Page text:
Iris Illyrica (German Iris)
The Illyrian iris (Iris illyrica) is a perennial plant from the iris family (Iridaceae). According to the IOPII (International Organization for Plant Information) the status of this plant is still unresolved; it is often treated as a subspecies of the Dalmatian Iris (I. pallida) which is scarlely known in its wild form, but listed as one of the important ingredients of the tall bearded irises.
Its flowering period is May and June. Its best planting position is in full sun. The soil requirements are dry or average moist, fertile well drained soil. It is suitable in border and rock gardens. This plant produces seeds rarely. It produces usually ten seeds that ripen out in autumn.
Its native range consists of much of the ancient region Illyria, for which it is named, and includes modern Dalmatia, Albania, Kosovo, Bosnia and Herzegovina, Montenegro and parts of Serbia and Macedonia, where it can be found growing wild.
The Illyrians (and later the Romans) considered Iris illyrica to have medicinal properties. These included the healing of boils and relief of headaches. The plant was also believed able to induce abortion. Parts were used in the ancient world as an anti-perspirant and for the manufacture of perfumes.Homotypic Synonyms:
The name Iris Illyrica Tomm. ex Vis., Fl. Dalmat., Suppl. 2: 53 (1877) is not accepted by: Poldini, L., Oriolo, G. & Vidali, M.. (2001). Vascular Flora of Friuli-Venezia Giulia. An Annotated Catalogue and Synonimic Index. Studia Geobotanica 21: 3-227. Place of publication cited as Veg. Isola Veglia, 63 (1875) as nom. nud. Flora Europaea gives same reference as validly published. Unable to find. [as Iris cengialti subsp. illyrica].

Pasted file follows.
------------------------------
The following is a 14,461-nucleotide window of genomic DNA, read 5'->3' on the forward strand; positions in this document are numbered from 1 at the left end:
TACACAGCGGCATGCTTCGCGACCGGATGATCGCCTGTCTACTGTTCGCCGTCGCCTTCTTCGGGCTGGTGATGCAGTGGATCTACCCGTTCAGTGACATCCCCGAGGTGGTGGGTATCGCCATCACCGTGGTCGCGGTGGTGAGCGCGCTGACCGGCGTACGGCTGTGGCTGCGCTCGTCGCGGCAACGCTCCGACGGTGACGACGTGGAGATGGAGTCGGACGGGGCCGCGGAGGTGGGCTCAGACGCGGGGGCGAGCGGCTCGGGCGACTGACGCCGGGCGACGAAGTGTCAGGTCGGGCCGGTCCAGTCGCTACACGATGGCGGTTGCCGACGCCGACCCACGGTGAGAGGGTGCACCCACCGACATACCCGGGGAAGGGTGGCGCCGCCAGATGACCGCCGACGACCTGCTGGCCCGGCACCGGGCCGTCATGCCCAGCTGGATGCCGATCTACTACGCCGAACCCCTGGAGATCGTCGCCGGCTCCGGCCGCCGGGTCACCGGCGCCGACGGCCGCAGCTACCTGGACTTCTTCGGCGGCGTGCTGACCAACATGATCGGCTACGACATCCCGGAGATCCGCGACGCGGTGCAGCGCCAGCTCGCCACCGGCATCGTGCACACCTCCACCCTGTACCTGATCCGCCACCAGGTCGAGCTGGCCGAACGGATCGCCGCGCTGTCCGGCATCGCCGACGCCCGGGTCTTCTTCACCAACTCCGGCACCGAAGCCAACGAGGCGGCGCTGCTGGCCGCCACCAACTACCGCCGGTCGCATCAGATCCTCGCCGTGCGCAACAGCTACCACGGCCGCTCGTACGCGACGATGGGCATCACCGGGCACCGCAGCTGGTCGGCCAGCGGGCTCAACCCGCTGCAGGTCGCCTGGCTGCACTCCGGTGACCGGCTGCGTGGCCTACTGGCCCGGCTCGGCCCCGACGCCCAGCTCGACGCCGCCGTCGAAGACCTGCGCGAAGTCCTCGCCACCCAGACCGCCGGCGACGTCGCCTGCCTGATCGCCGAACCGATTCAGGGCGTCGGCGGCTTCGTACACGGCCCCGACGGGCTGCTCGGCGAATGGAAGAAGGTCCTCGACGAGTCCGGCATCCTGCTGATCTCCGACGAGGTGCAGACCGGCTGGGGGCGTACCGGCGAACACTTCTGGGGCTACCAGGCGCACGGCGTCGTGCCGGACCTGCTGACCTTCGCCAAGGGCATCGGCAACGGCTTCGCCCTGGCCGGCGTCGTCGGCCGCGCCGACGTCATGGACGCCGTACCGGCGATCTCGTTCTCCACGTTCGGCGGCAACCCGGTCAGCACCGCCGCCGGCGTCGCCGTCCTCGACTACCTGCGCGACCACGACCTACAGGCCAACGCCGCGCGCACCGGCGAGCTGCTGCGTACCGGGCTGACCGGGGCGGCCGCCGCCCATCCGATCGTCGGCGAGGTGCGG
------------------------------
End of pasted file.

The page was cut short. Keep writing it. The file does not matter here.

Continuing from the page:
Ilirska perunika (Iris illyrica Tommasini)
Northern Italy, Slovenia, Croatia, Bosnia (D. Kramb, 09-NOV-03)
In autumn it’s not necessary to fertilize bulbous plants; in any case it’s good to enrich the soil of the newly planted bulbs with organic fertilizer..
Before the cold months arrive, a wide range anticryptogamic treatment is advised; the plants which have been struck by black spot disease or other fungal pathologies must be cured in a specific manner, remembering to gather and destroy the leaves affected by diseases.
Iris pallida (Dalmatian Iris or Sweet Iris) is native to the Illyrian coast (former Yugoslavia) but widely naturalised elsewhere. It is a member of the subgenus iris, meaning that it is a bearded iris, and grows from a rhizome. Four varieties (regularly described as separate species) are recognised with one possible new alpine species having white flowers.
It is cultivated for extraction of essential oils from its rhizome (orris root). This iris prefers rocky places in the mediterranean and submediterranean zone and reaches sometimes montane regions at its southern range in Montenegro. It grows to a stem height of 50 to 80 centimeters. The leaves are bluish-green in color, and sword-shaped, 40 to 50 centimeters in length, and 2.5 to 3 centimeters in width. The inflorescence, produced in May/June, is fan-shaped and contains two or three flowers which are usually pale purplish to whitish.
Three subspecies of Iris pallida s.l. are recognised by some authors as species: Iris pallida ssp. cengialti (with deep purplish flowers) from Slovenia and adjacent Italy, Iris pallida ssp.illyrica from the North Dalmatian coast, Iris pallida ssp. pseudopallida from the South Dalmatian coast. Another subspecies is Iris pallida ssp. musulmanica. The newly-described Orjen Iris (I. orjenii) has white flowers.The varíety with deep purplish flowers from Northern Italy and the Slovenian alps is called Iris cengialti. Iris germanica of central Europe, "the most common purple Fleur de Luce" of Ray, is the large common blue iris of gardens, the bearded iris or fleur de luce and probably the Illyrian iris of the ancients.
This page compliments of Marisa Ciceran